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Protein That Packs A Punch

April 15, 2014


Protein is one of the most versatile nutrients that we have. Not only is it the building block for bones, muscle, blood, skin, etc but it can help in weight loss and management. The misconception is that you have to eat a lot of protein to maximize the effect. According to the CDC adult women need minimum of 46g and adult men need about 56g per day. Seeing as though a cup of milk has about 8g it is not too hard to get in those minimums. Now if you are an athlete, breastfeeding, or working, you will want to talk to a dietitian to see how much you need to add. The general consensus is to add 10-20% to the above number.  The issue that most people have is not getting enough protein but getting this important nutrient from the right sources. In the next couple of paragraphs I will talk about good sources of protein and why it is such a great help in weight loss and management. 

The source of your protein is just as important as the nutrient. For instance, a double baconator burger from Wendys has more than twice as many grams of protein as 3 oz piece of grilled salmon (50 vs. 20) but it also has 350% more calories (700 vs. 200). A bad source of protein will not help build your body stronger. Good sources of protein are: milk, soy milk, tofu, beans, grilled chicken, grilled fish, greek yogurt, eggs, almonds, cashews, peanuts, lentils, etc. Protein shakes/bars/supplements are okay in moderation but natural sources of protein are better than processed although processed proteins may be necessary in certain situations.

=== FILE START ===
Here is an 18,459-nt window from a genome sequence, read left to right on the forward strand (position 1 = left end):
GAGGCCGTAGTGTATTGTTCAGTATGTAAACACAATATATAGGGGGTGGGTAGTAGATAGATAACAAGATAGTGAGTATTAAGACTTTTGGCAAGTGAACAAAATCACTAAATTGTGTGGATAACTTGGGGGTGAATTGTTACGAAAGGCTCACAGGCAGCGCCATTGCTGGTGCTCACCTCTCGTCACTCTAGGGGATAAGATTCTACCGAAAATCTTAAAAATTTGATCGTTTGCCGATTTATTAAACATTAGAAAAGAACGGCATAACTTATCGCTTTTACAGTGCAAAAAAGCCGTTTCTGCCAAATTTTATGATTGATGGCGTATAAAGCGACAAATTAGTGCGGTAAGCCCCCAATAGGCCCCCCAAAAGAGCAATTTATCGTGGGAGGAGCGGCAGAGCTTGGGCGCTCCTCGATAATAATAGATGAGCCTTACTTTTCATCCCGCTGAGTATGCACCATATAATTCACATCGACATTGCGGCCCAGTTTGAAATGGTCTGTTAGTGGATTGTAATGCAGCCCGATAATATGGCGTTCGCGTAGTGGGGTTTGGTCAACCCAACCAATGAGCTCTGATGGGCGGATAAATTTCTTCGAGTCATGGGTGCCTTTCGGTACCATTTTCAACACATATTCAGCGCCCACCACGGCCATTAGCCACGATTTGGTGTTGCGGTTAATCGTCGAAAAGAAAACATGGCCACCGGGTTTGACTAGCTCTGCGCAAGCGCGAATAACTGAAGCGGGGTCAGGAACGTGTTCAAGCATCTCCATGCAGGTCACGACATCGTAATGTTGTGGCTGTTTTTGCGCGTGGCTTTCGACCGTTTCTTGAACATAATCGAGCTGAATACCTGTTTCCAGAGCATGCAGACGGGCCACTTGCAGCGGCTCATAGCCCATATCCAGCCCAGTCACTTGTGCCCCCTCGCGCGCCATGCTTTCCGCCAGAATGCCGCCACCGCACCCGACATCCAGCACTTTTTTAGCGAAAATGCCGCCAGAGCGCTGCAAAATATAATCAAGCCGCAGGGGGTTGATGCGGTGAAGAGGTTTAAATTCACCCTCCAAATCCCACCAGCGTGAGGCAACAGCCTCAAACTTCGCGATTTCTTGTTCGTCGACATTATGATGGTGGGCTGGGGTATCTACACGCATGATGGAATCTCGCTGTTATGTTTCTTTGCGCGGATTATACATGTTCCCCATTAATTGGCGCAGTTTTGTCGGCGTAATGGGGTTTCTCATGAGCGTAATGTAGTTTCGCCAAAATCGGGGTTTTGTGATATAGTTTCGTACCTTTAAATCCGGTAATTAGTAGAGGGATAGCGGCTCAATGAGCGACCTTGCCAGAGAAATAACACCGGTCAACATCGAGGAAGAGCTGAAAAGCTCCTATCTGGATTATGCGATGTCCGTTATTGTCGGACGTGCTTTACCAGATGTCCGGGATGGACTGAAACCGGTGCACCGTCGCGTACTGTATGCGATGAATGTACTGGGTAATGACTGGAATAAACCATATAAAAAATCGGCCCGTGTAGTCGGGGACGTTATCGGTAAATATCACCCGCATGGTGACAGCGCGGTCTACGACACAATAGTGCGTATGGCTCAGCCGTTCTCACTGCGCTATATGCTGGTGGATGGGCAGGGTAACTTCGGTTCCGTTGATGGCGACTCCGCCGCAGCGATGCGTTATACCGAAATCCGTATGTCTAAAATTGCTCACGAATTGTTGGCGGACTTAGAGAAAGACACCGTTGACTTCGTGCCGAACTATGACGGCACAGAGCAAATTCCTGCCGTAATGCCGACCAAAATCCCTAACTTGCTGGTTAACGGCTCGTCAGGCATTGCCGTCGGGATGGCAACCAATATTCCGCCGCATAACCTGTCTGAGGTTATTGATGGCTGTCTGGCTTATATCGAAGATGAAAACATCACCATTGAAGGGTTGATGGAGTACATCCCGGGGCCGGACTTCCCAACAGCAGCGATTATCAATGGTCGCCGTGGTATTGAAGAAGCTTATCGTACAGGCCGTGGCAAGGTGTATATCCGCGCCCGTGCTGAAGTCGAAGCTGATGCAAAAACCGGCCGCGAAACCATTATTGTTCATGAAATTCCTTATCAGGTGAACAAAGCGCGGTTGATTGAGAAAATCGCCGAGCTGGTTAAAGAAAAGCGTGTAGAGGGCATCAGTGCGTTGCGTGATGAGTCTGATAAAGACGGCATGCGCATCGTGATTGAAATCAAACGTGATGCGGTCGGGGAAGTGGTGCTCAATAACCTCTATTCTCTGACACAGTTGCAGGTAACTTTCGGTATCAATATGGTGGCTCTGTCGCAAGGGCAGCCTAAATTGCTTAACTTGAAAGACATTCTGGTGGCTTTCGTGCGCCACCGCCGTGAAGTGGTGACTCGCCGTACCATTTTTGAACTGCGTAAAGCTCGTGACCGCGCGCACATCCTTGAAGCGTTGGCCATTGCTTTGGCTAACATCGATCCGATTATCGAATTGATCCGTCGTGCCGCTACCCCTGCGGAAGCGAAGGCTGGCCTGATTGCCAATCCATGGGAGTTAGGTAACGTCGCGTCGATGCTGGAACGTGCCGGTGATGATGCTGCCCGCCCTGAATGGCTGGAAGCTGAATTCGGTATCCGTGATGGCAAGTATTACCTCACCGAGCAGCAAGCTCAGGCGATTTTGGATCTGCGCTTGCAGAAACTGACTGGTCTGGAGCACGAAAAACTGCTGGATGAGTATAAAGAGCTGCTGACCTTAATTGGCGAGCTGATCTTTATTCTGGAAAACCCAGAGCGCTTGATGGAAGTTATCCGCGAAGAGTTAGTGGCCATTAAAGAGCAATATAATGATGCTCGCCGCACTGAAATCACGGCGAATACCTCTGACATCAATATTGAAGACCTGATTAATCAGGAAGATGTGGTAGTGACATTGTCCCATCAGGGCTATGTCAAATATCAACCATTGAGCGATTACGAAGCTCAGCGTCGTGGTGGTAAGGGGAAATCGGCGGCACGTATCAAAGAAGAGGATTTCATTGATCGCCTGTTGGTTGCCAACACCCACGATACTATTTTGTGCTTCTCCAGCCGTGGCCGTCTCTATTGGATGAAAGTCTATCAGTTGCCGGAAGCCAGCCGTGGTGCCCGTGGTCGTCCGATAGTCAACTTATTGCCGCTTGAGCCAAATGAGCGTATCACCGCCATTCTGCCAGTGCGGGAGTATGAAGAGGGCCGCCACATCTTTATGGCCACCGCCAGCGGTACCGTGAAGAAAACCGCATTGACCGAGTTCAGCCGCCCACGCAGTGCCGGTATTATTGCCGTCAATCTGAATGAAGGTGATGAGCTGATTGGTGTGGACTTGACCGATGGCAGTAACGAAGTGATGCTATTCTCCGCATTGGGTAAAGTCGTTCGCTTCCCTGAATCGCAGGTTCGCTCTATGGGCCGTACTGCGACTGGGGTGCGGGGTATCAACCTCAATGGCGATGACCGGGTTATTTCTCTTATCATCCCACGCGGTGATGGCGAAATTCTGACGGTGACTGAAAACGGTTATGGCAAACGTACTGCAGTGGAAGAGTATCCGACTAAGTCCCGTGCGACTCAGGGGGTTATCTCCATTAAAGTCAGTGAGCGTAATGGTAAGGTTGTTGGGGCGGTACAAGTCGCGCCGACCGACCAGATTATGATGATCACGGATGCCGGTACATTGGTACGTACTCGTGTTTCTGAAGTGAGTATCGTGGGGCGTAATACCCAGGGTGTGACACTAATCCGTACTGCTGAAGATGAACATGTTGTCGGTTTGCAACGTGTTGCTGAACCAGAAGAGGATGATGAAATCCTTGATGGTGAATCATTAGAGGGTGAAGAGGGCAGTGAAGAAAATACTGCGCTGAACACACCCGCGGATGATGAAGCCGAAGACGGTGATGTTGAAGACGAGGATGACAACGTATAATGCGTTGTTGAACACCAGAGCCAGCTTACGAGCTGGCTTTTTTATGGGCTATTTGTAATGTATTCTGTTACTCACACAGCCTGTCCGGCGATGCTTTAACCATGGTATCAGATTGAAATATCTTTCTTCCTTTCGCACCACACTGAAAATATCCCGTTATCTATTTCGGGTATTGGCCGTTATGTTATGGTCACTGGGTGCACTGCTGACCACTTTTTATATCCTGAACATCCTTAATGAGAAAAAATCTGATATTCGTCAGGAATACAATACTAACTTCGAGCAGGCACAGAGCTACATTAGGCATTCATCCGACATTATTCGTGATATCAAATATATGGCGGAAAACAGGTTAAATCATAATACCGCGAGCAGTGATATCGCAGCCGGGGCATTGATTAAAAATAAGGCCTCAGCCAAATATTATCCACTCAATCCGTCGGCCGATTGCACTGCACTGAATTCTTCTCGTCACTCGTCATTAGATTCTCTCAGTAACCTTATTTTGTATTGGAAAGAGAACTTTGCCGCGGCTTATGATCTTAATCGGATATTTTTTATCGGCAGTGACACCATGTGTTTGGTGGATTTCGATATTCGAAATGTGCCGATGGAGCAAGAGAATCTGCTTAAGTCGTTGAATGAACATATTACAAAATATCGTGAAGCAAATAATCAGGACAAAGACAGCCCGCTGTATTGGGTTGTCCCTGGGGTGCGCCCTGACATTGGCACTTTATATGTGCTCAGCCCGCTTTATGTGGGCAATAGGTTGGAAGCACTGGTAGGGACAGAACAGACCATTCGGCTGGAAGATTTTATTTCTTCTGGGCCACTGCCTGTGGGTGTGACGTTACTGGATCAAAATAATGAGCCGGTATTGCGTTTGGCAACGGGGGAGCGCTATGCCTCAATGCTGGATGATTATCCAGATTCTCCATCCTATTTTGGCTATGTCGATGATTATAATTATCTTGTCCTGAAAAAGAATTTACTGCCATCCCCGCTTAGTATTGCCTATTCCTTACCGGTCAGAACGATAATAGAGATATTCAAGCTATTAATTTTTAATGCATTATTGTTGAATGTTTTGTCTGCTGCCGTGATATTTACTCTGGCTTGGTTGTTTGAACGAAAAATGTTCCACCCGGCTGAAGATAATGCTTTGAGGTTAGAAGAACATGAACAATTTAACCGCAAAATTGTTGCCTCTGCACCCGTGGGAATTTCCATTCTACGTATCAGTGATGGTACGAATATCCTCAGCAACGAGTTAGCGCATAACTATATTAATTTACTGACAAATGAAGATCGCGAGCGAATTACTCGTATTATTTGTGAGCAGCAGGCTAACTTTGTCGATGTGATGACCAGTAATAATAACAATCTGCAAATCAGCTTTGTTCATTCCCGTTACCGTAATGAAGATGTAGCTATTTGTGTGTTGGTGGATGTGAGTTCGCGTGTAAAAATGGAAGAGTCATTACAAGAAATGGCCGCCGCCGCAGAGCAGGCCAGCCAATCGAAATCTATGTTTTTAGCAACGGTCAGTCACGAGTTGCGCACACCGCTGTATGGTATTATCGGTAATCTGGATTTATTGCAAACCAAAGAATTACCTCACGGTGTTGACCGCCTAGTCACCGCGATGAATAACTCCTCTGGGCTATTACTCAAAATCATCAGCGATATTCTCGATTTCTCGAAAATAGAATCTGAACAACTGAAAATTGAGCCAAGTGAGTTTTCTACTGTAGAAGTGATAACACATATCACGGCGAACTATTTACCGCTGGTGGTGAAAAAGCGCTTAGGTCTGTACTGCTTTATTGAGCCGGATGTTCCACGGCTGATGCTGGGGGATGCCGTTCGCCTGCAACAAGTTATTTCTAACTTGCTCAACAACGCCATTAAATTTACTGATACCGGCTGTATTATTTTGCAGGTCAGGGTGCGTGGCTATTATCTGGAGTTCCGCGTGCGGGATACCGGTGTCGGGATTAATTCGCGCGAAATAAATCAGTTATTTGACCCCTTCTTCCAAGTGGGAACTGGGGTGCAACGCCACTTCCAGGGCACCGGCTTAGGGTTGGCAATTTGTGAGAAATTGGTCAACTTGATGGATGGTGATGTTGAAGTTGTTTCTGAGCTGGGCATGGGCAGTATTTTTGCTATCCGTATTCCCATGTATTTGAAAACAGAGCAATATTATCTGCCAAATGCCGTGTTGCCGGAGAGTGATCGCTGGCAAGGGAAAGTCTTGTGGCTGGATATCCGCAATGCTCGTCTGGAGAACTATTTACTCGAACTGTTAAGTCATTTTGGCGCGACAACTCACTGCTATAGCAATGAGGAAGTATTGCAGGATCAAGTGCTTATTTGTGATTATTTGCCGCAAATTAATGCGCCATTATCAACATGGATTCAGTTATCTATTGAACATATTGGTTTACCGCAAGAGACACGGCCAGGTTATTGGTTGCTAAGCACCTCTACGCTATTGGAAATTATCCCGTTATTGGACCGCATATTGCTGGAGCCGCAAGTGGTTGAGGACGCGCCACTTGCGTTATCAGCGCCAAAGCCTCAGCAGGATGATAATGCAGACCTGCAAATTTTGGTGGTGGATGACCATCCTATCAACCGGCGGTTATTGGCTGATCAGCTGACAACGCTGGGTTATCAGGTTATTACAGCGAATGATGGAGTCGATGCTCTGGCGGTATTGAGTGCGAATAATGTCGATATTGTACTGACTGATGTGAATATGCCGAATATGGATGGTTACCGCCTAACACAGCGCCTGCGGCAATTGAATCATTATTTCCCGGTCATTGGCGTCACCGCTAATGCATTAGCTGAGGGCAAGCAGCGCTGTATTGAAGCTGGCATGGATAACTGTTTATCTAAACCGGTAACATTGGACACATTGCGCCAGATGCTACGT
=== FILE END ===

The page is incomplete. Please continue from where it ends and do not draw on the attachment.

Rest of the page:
Protein is a vital nutrient when it comes to weight loss and management because of it’s flexibility. Not only does it boost your metabolism which helps burn calories but it also keeps you fuller longer which means you don’t eat as many calories throughout the day. Each meal and snack should have a protein component. We’ve all had a couple pieces of toast and an hour later been starving; adding an boiled egg to the toast will keep you full longer without adding a lot of calories. 

We have all seen the bodybuilder that drinks 5 protein shakes and eats 3 whole chicken (exaggeration) and thought “Wow! Is that what I need to be eating??!” You do not have to do that to be healthy. As a matter of fact, the jury is still out on whether or not the body endures long term damage from eating “too much” protein. My experience is that if I eat more than normal I get gassy and my stomach hurts for a little while. To prevent that “over-proteined” feeling, drink a lot of water and be sure to eat plenty of fiber.  Also, spread out your protein intake throughout the day and make sure that it comes from a variety of sources. Eating a diverse type of protein to go along with a balanced diet will help keep you strong and your body operating at it’s best! 


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